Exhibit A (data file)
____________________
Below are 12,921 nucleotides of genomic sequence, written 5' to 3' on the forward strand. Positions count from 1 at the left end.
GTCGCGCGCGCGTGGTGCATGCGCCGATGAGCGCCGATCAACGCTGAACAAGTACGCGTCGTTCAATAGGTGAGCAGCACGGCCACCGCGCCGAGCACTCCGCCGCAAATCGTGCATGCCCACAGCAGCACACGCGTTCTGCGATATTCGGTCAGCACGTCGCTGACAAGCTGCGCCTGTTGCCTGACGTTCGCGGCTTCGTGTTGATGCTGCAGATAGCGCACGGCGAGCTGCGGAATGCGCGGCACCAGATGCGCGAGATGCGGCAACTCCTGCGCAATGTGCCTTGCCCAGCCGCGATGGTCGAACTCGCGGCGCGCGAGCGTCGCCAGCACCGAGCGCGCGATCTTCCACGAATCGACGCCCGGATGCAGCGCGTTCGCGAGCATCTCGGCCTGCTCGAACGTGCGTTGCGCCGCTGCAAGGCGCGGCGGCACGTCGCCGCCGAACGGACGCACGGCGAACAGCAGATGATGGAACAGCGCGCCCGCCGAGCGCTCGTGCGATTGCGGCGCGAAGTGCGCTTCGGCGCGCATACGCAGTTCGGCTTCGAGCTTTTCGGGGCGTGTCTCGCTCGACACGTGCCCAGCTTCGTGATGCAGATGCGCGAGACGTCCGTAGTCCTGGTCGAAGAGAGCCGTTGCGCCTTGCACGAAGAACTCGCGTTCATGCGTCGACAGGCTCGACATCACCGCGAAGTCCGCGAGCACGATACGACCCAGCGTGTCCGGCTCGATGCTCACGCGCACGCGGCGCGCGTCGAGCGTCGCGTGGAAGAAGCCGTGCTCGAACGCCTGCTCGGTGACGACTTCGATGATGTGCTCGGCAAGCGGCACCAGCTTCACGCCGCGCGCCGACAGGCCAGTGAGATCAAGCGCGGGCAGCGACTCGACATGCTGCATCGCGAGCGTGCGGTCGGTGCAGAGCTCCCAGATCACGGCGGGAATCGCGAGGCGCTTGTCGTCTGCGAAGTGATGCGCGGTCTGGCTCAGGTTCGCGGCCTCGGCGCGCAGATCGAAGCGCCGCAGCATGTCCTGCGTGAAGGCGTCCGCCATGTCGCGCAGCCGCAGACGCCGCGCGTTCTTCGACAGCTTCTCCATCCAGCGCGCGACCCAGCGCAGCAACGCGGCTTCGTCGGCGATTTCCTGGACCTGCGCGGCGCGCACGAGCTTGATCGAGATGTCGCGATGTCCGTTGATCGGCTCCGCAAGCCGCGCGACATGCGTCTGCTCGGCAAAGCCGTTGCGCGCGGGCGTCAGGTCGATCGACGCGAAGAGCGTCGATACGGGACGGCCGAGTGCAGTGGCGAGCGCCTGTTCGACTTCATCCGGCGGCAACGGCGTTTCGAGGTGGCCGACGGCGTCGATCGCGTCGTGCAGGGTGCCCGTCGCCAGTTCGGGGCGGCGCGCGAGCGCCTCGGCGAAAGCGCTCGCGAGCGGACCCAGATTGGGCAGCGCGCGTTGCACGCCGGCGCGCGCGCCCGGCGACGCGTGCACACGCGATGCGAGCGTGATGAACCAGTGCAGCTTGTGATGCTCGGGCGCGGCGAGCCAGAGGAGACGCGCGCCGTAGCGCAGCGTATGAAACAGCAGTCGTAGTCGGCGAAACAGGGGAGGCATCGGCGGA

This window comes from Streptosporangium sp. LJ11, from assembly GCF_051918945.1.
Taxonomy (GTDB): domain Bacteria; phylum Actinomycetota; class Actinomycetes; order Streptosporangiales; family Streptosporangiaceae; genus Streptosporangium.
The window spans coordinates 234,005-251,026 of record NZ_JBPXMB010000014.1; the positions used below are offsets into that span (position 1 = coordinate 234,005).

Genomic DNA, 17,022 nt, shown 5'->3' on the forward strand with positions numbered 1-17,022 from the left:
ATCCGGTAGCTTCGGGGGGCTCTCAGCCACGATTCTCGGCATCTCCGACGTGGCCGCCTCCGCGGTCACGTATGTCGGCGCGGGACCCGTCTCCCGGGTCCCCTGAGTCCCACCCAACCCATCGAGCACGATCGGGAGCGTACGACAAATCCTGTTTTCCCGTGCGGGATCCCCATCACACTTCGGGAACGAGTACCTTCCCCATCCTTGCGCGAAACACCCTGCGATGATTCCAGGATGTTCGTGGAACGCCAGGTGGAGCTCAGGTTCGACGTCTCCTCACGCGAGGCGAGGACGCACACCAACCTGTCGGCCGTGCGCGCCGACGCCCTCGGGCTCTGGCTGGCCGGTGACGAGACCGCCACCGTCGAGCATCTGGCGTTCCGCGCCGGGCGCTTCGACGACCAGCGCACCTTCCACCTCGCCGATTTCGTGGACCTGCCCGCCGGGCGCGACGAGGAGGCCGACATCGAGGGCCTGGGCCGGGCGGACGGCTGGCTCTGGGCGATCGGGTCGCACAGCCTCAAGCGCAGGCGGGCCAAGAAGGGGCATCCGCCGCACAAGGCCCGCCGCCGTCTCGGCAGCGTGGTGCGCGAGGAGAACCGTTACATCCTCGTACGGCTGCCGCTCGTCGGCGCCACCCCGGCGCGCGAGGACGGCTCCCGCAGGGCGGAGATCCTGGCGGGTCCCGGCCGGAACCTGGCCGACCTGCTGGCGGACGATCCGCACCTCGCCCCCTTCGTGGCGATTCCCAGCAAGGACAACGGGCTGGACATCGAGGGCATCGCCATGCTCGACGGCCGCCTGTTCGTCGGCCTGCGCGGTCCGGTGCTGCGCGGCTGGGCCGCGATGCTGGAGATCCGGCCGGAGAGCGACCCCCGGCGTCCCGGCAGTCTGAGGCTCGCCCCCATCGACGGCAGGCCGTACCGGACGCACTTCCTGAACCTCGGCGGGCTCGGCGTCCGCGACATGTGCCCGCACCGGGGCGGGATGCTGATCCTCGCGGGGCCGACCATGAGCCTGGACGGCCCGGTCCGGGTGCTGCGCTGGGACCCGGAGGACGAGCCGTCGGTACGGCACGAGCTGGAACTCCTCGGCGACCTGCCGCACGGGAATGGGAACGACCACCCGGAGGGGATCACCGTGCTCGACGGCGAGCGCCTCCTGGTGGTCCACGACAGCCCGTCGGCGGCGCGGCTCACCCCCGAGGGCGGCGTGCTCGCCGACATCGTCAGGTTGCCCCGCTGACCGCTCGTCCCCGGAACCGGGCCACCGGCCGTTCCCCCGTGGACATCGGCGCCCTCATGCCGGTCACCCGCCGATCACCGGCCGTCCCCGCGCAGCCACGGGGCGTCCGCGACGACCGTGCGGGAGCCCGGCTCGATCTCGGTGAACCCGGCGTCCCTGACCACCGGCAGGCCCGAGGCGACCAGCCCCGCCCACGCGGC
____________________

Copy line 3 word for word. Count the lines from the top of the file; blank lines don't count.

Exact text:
This window comes from Streptosporangium sp. LJ11, from assembly GCF_051918945.1.